New England Patriots quarterback Tom Brady, left, celebrates with head coach Bill Belichick after defeating the Miami Dolphins 41-13 in a December 2014 game in Foxborough, Massachusetts.

The New England Patriots are in the AFC Championship game. Again.

If you’re a Patriots fan, embrace this. Wrap your arms around every second of it. This is not normal, and never gets old.

If you’re a Patriots hater, shake your fists. Throw your arms in the air and decry every second of it. This is not normal, and got old six years ago.

The NFL is built in a way designed for successful teams to have the life span of a housefly. Get good, shoot your shot, and get out of the way for the next guy in line. The Patriots are the housefly the NFL has been unable to swat for close to two decades.

Ravens, Ravens, Broncos, Colts, Broncos, Steelers, Jaguars, Chiefs. Six different opponents in eight games. Relevancy in the NFL comes and goes, except in New England. The Pittsburgh Steelers are a Rubik’s Cube. The Patriots are rock n’ roll.

While the Patriots have turned the AFC championship game into their own invitational, the NFC championship has been a who’s who of the conference. This season’s NFC title game participants, the Los Angeles Rams and New Orleans Saints, are the 10th and 11th NFC teams to reach the game in the last eight seasons. This is exactly what the NFL wants. Every team has a shot, no dynasties, and the money rolls in from every corner of the conference.


Guess which NFC team has played in the most conference championship games over the last eight seasons. You don’t have to guess, I’ll tell you. The San Francisco 49ers. The 49ers played in three straight, 2011, 2012 and 2013. Today, the 49ers are rebuilding and trying to figure out what they’ll do with the second pick in the upcoming draft.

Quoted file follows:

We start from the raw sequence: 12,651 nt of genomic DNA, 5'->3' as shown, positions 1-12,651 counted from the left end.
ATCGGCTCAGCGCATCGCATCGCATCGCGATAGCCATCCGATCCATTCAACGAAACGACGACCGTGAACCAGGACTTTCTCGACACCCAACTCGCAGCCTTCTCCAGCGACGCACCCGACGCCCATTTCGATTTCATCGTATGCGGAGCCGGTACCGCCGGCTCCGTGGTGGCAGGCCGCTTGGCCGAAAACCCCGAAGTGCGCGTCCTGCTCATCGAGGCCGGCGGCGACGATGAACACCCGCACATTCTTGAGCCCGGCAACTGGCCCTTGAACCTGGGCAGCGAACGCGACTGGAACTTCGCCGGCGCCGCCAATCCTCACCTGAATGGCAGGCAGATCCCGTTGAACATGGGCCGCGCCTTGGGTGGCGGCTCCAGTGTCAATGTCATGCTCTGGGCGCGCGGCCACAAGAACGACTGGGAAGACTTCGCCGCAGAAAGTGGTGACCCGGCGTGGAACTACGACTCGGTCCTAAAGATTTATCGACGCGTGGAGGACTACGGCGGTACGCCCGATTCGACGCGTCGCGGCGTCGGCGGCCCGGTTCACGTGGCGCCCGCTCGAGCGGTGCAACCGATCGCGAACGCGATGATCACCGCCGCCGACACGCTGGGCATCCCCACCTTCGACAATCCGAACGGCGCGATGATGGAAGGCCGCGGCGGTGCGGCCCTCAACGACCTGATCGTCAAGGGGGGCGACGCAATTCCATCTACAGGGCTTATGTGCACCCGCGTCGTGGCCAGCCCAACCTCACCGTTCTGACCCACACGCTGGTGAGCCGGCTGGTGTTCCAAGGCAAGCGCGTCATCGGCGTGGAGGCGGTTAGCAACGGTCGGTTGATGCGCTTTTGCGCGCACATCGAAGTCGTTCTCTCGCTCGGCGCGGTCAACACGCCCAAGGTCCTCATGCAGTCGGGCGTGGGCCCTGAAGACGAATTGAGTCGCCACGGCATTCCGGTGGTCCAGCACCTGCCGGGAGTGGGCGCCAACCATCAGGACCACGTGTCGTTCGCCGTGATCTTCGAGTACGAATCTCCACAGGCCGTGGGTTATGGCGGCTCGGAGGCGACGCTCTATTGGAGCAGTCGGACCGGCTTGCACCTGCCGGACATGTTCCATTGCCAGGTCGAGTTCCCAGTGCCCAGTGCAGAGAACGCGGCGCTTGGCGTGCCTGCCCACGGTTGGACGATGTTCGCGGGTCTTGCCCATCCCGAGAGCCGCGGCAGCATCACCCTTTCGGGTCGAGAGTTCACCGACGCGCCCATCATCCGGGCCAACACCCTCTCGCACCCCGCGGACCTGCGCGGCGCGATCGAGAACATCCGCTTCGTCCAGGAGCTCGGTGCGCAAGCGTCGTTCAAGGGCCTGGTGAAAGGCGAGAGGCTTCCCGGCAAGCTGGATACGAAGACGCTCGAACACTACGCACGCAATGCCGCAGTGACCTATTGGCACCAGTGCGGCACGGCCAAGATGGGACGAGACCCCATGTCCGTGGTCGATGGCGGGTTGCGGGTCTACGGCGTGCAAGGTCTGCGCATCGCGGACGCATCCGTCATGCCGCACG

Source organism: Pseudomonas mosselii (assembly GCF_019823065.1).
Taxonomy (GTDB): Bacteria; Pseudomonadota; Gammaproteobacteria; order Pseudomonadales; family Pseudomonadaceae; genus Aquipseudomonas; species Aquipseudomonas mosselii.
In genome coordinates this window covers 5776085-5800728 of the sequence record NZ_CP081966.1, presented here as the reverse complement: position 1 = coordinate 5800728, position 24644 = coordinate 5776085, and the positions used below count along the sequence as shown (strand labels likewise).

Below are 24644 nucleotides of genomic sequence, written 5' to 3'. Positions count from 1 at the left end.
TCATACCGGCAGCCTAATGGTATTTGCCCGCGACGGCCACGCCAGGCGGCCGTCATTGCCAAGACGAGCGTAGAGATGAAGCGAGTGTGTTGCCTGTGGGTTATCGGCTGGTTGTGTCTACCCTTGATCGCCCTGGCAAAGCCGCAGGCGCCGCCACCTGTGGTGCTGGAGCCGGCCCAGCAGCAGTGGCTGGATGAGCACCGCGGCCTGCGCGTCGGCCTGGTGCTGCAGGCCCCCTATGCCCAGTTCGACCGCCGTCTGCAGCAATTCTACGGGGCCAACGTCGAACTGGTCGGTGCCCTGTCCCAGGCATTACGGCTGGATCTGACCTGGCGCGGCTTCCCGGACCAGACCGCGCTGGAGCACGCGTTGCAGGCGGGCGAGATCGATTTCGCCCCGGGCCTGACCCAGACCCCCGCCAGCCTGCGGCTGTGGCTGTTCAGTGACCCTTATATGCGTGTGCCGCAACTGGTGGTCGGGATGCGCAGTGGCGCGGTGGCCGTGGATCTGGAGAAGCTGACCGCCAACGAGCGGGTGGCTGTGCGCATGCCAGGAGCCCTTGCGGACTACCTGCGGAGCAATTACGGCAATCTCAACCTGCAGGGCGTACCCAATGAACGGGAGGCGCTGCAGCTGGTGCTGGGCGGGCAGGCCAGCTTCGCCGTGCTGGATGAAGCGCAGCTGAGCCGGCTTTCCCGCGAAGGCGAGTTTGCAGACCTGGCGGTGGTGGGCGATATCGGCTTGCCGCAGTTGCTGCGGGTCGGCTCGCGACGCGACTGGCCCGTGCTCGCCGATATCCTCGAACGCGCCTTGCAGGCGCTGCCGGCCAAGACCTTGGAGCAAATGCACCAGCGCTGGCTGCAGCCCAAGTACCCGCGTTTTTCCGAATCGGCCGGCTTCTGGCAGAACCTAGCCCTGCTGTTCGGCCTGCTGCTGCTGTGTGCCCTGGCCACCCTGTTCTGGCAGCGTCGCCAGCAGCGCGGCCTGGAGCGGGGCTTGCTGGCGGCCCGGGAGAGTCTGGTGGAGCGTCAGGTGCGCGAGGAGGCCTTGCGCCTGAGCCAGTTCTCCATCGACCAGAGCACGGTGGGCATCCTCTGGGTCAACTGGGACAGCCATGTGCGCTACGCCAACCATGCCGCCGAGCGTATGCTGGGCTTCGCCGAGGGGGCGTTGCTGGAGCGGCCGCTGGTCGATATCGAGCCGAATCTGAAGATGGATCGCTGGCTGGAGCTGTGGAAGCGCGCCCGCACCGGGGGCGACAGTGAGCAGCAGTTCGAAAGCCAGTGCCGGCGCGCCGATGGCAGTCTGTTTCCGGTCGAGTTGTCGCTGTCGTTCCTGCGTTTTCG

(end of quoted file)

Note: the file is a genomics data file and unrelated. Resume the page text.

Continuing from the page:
The Patriots and the playoffs are a new January tradition. In other cities, fans have playoff stories that go back decades. Tales are passed on from generation to generation. In New England, the stories are being written now. Anybody over the age of 40 has no mental encyclopedia of Patriots playoff glory to share with a new generation. The stories are being written now, on Twitter and Facebook and every time Tony Romo makes that weird squeal as he watches a replay review.

They’ve played on unseasonably warm January days (according to, temperature at kickoff when the Patriots hosted the Jaguars last January was 48 degrees, tropical for this time of year). Quite a few unseasonably warm days, actually. If the forecast for Sunday night in Kansas City holds true, this will be just the second AFC Championship game in New England’s streak in which the kickoff temperature is below freezing. On Jan. 22, 2012, when the Patriots hosted the Ravens, it was 29 degrees at kickoff. Just chilly, not bone-numbing, can’t feel your fingers or toes for days after cold.

It’s expected to be in the mid-to-high 20s at kickoff in Arrowhead Stadium on Sunday night. Earlier in the week, the forecast called for a polar vortex to descend upon Kansas City, and that would have put game time temperatures somewhere around zero. Not Green Bay Ice Bowl cold, but for the players on both teams, every deep breath would have felt like a icy fist squeezing their lungs.

To a man, every player and coach on the Patriots and Chiefs will tell you playing in the cold is better than sitting in a warm living room watching the game on television.

This run by the Patriots is going to end, and there will be a long line of football pundits waiting to dance and celebrate when it does. You’ve heard the talking heads over the last few weeks. They’re already writing the Patriots obituary.


If you’re a fan, let them. There’s no need to let somebody else’s attitude ruin your enjoyment of anything. Don’t worry about the end. Don’t even think about it. Enjoy the now. Soak it all in, and remember it all. Years from now, you’ll have some stories you’ll be expected to tell.

Travis Lazarczyk — 861-9242

[email protected]

Twitter: @TLazarczykMTM

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